MEDORA, N.D. — Accounts of the famous story of Theodore Roosevelt’s pilgrimage to North Dakota’s Little Missouri Badlands to shoot a buffalo before they became extinct often omit an important detail.
Roosevelt intentionally sought to shoot a “Lonesome George,” an old bull separated from the herd that was past his breeding years and therefore no longer important to perpetuating the species.
The historian Douglas Brinkley noted the conservation-minded goal of Roosevelt’s famous buffalo hunt while also critically examining his “trigger-happy” determination to bag large numbers of trophy animals during his time ranching and hunting in the Badlands in the 1880s.
Brinkley, who wrote about those contradictory impulses in “The Wilderness Warrior: Theodore Roosevelt and the Crusade for America,” is spending the summer in Medora to give talks, book signings and interpretive hikes about Roosevelt in the Badlands.
Was Roosevelt’s professed goal of bagging an old bull buffalo sincere, or was it for appearances?
“I think it was genuine,” Brinkley said, a view that is supported by Roosevelt’s later accomplishments as the “conservationist president.”
He’s the inaugural historian in residence for the Theodore Roosevelt Presidential Library under development in Medora, a project that will be at least $100 million with the goal of being finished in 2025.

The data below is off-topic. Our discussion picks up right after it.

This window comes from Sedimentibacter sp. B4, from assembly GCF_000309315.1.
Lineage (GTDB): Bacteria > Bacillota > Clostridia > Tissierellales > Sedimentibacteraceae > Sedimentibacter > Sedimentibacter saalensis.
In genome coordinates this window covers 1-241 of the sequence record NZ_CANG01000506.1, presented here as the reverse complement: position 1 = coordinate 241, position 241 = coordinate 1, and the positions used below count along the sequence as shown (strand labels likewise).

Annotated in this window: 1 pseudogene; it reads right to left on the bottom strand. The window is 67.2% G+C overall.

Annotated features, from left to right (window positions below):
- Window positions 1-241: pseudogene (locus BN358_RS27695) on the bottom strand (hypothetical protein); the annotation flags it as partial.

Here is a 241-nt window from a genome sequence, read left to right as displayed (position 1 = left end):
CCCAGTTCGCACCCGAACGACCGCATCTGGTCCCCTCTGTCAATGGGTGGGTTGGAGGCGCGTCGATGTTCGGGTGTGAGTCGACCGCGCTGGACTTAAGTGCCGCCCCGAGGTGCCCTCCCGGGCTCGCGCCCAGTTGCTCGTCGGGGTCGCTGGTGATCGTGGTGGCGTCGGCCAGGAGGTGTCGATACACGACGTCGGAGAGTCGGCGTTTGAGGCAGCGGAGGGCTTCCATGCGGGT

Brinkley is no stranger to Medora and Roosevelt’s former Badlands stamping grounds. His first visit to the area was in 1992, when he led a college class on a learning trip that included a stop at Theodore Roosevelt National Park; he was the guest of Harold and Shyla Schafer.
“We would do a sort of full-bore Medora experience,” he said. Brinkley, who is the Katherine Tsanoff Brown professor in humanities at Rice University in Houston, developed his habit of visiting historical sites in childhood. His teacher parents loaded up the Pontiac and towed a Coachman trailer to national parks around the country.
“Getting out there in the topography of America and seeing where history unfolded is a passion,” he said.
Important conservation history unfolded during Roosevelt’s time in the Badlands, where he came to ranch following the death of his wife and mother on the same day in 1884.
Today environmentalists regard the Little Missouri Badlands as the “cradle of conservation” because many historians agree that it was here that Roosevelt developed his zeal for conserving lands through national parks and wildlife refuges.
The American West held a special allure for Roosevelt as the region holding the nation’s future. He might have been inclined to look to the West because his early childhood years were during the Civil War. His mother, a Southerner, supported the Confederacy, while his father, a native New Yorker, was staunchly pro-Union.